During the anthrax crisis of 2001, in which spores of the deadly disease were sent through the US mail, many people infected were federal employees with health insurance. If these postal workers hadn’t had easy access to health care, the death toll might have been higher than only five; 17 more were infected but survived thanks to timely medical attention. Anthrax spores do not spread from person to person, but it’s no stretch to imagine a different scenario: Suppose a future attack involves smallpox, a highly communicable virus, and that the initial victims are uninsured childcare workers or food handlers. The initial signs of smallpox include fever, chills, and headache. Uninsured victims would likely delay trying to get care, hoping for the symptoms to pass. By waiting they would certainly expose others to the virus, potentially setting of a pandemic.

Countries like Canada, which has universal health coverage and a well-funded public health infrastructure, are much better prepared to handle deadly epidemics. In 2003, Canada confronted Severe Acute Respiratory Syndrome (SARS), which originated in China. A physician from Guangdong province inadvertently infected a number of tourists with the SARS virus, setting off a global pandemic after everyone returned to their home countries. Among the infected travelers was an elderly Canadian woman who returned to Toronto after a 10-day vacation in Hong Kong.

Over the course of about four months, the Canadian health system worked hard to contain the virus, treating 400 people who became ill and quarantining 25,000 Toronto residents who may have been exposed. Ultimately, 44 people died from the disease in Canada, but the result would have been much worse without a quick and well-organized response.

The Canadian government’s response had its glitches—primarily in the form of poor political leadership. Mel Lastman, the mayor of Toronto and a former furniture salesman, became angry when the World Health Organization (WHO) issued a travel advisory against his city. He railed against the WHO’s decision on television, revealing his complete lack of knowledge about either the organization or public health in general. As a result of Lastman’s poor leadership, he was ultimately relegated to a secondary role as the deputy mayor took his place. Lastman’s credibility and legitimacy never recovered from the SARS outbreak. Likewise, US leaders will be judged by how they handle a bioterrorist attack or pandemic.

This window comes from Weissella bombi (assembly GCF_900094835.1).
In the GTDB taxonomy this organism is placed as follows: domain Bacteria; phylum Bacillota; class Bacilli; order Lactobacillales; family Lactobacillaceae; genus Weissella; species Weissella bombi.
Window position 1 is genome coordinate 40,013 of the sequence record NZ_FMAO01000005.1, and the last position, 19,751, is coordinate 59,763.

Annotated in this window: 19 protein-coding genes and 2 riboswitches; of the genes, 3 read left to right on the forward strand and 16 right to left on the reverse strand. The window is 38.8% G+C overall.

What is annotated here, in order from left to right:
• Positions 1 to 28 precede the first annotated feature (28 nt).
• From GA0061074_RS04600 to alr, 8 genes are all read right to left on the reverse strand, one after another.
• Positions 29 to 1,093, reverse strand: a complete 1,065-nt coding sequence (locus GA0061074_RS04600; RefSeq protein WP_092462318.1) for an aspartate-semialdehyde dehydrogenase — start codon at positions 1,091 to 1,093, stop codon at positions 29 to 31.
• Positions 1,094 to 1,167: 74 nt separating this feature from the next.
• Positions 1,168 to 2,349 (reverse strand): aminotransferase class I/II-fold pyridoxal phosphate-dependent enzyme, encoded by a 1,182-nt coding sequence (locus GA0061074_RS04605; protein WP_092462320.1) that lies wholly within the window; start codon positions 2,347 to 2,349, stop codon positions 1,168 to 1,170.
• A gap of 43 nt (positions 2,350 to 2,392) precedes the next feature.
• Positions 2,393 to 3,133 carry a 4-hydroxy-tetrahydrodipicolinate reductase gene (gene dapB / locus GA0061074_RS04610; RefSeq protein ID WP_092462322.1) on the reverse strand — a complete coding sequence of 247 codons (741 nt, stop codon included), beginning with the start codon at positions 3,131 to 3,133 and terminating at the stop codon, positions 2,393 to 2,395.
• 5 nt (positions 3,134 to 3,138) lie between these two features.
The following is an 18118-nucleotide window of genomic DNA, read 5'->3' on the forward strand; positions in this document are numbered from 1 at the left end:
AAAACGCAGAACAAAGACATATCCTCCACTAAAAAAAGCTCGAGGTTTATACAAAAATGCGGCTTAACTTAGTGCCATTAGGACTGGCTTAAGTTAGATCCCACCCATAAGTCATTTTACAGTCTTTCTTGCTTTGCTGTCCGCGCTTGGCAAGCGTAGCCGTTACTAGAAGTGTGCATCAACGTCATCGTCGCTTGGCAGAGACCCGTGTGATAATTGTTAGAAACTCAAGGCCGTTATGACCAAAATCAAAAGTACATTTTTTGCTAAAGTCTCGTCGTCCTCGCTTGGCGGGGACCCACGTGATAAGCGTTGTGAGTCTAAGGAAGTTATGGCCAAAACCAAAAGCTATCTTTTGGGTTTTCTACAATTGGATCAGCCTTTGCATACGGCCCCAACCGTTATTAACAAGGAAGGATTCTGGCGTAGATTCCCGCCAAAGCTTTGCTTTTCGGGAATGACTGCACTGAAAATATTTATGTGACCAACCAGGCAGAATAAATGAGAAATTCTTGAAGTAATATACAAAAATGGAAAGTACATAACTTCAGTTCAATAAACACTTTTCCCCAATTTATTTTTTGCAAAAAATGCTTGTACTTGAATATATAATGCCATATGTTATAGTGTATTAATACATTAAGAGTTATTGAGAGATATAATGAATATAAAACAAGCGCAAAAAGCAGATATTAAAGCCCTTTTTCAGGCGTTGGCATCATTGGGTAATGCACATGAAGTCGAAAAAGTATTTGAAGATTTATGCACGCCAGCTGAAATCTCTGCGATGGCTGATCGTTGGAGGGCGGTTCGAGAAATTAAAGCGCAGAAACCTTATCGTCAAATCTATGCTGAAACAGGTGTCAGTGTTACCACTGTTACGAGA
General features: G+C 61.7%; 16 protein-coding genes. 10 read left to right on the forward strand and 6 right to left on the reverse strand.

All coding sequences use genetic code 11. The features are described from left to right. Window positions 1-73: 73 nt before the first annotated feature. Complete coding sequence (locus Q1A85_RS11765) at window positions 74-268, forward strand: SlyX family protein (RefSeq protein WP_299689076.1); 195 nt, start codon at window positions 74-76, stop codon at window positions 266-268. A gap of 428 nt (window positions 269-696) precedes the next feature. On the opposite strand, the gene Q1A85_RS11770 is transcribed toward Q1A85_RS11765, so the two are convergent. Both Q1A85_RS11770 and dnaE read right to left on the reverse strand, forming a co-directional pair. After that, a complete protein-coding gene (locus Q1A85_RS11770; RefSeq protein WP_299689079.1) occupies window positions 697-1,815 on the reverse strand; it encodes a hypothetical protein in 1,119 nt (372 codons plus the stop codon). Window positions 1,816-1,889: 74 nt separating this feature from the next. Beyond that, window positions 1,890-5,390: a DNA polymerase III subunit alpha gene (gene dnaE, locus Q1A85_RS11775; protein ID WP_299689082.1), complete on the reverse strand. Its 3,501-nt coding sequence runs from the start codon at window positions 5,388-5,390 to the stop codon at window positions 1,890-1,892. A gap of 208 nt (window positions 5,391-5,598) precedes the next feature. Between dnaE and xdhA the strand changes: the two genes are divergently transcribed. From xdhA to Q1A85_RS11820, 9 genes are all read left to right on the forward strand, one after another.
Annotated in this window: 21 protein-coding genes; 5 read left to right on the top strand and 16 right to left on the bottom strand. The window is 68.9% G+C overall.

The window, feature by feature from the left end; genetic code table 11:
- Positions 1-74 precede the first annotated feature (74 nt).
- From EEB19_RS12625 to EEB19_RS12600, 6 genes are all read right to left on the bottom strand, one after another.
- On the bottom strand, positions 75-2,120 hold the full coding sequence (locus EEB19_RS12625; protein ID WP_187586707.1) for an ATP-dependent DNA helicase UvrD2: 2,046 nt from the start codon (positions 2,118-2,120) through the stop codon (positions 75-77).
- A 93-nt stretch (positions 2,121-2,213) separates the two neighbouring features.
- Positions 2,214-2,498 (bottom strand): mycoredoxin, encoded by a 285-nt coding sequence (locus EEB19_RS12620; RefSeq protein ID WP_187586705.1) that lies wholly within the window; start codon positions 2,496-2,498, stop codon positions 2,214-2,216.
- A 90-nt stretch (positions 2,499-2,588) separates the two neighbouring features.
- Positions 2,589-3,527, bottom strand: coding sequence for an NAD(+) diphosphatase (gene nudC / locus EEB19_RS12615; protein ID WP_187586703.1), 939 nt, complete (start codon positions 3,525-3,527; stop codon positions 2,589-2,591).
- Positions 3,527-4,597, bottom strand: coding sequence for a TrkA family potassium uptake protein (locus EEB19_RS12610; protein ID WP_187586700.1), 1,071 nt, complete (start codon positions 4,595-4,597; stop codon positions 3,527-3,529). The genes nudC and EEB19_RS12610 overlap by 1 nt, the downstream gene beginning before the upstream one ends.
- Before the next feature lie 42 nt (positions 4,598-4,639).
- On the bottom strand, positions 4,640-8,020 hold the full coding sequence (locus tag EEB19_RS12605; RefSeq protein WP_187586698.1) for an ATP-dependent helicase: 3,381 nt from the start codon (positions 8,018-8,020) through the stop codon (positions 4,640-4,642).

Unlike Canada, America’s piecemeal healthcare and public health systems are inherently less able to handle such crises. The Affordable Care Act helped fill in the gaps, but really, the only way to prepare for the eventuality of pandemics or bioterrorist attacks is with a single-payer government-run system that covers everyone. The United States might consider modeling its health care system after the one in Israel, a country that, given longstanding threats, takes every terrorist risk very seriously. In 1994, it established universal health coverage for all citizens. The country’s Ministry of Health monitors and promotes public health, oversees the operations of the nation’s hospitals, and sets healthcare priorities. As a result, Israel’s public health, emergency response, and hospital systems are state-of-the-art, highly efficient, and coordinated—a necessity when responding to terrorist attacks.

The preamble to the US Constitution states the goals to “provide for the common defense” and “promote the general Welfare.” The US government won’t fulfill either of these duties if it fails to protect its citizens against pandemics and bioterrorism. The mandate requires a robust public health infrastructure and a universal healthcare system that covers all Americans. The Trump Administration and Congressional Republicans threaten to undermine this essential function of government, unnecessarily jeopardizing American lives.